More on clearing into Indonesia


Sailing on our Montevideo 43, Bahati, we are now in Bali and thought we would provide an update to our recent story on the clearance situation in Indonesia (A clearance paper chase, issue #188).

We tried to clear-in at Nongsa Point Marina on Batam just across the straits from Singapore. We had cleared-out there last year no problem. Nice folks and lovely marina facilities. Unfortunately, the management is refusing to clear boats in or out at this point due to the continuing confusion with the “bond.” Hence, the marina is like a ghost town. We were one of three boats there and all the rest of the 80-plus slips are empty, a real shame but speaks clearly to how insidious this issue has become. We were fortunate to have met a friend of the manager in Singapore and he gave us his blessing to stop for a couple of days with a “fuel emergency,” but we were advised to lay-low and not show ourselves in town. We left quietly after two days and headed for Belitung, about 300 miles farther south, where we had also heard we could clear-in no problem.

We arrived in Belitung and took our papers to customs and immigration and were told promptly to get lost. They did not want to know we existed or get involved with any kind of clearance issues. So, after 24 hours of remaining, again, incognito we “got out of Dodge pronto” still not having legally arrived in the country, but now assuming we could not get legal until we got to Bali.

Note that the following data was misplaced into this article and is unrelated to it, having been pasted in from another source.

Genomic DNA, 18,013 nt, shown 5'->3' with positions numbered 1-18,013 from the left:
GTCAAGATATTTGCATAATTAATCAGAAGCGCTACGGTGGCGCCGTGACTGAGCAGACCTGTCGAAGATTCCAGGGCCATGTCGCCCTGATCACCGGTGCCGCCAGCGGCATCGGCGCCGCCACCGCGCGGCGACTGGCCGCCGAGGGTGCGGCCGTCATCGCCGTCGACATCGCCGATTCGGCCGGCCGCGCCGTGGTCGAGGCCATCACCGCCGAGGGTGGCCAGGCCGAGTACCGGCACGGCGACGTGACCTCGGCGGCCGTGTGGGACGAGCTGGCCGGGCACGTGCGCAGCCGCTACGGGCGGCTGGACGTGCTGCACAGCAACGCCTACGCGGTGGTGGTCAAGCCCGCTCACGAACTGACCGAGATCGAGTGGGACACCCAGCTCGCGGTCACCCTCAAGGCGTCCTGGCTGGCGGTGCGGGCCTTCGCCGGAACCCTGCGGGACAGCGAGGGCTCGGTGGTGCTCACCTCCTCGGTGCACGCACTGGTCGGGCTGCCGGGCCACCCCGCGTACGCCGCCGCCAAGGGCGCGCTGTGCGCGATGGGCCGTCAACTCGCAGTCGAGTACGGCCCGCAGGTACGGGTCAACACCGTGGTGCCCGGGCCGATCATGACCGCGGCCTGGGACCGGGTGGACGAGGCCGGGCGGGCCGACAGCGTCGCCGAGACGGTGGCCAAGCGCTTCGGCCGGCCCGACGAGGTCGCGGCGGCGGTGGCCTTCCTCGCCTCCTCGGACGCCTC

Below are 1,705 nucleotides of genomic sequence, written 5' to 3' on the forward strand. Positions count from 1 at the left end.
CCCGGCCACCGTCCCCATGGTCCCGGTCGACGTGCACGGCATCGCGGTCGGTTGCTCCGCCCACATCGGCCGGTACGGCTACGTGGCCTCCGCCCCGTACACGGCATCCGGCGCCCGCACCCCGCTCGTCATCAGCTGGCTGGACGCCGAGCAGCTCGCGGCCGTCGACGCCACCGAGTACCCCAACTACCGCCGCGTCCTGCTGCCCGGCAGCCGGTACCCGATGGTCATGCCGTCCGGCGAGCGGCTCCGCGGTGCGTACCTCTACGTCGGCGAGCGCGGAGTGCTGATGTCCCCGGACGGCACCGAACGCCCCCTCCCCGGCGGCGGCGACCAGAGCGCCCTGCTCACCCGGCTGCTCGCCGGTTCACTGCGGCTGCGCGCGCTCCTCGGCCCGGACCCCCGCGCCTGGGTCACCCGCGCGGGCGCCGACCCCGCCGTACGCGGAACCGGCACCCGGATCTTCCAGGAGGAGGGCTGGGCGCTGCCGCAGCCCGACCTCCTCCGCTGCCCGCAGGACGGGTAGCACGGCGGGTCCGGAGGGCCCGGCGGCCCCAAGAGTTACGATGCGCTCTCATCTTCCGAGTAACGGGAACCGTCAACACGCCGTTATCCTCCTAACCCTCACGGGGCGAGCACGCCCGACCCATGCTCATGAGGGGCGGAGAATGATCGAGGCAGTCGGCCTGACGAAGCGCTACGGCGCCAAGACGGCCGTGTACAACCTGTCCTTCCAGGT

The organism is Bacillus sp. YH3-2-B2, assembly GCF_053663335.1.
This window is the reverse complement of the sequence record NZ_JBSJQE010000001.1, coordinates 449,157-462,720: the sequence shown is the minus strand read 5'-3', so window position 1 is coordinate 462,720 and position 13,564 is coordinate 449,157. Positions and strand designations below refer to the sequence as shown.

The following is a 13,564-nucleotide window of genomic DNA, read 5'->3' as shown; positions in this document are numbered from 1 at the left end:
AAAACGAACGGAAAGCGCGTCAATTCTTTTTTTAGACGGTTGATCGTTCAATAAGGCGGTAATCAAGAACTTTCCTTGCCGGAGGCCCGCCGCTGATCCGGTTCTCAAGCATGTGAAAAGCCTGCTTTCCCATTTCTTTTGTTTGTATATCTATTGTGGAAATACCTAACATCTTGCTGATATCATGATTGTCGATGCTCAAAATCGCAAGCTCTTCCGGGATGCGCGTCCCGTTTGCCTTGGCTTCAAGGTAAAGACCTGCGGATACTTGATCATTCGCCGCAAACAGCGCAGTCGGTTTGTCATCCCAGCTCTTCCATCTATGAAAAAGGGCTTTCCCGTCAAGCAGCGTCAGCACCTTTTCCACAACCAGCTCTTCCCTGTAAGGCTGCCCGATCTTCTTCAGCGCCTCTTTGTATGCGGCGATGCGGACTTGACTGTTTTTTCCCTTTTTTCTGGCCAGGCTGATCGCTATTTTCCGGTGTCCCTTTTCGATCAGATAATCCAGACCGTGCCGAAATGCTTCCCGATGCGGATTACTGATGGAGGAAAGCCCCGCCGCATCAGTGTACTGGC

Once in Bali we were advised to go to customs and immigration ourselves as the “bond” question was still up-in-the-air and the Bali Marina management did not want to get involved. We were told that we could probably get “three weeks bond-free” if we told them we were leaving in less time than that. We did that and cleared-in with no hassles. We said we had come straight from Singapore and were heading straight out of the country to the Cocos (Keeling) Islands. No issues, and no extra money charged. In fact, the surprising thing was that no one tried to bilk us for any rupiah at any of these places. We paid a total of about $250 U.S. in clearance fees and had to visit five different offices — customs, immigration, quarantine, port captain, and “navy.” All stamped and signed our papers and to get a “visa on arrival” for one of our crew we had to go back to the immigration office and wait for two very kind and polite bank employees to come and process the $25 U.S. required. Inefficient, but straight-forward. Clearly the whole bond issue is unresolved and causing a lot of folks angst and confusion and also a loss of business.

The long and short of these clearance and bond questions is that they are still a crapshoot!

By Ocean Navigator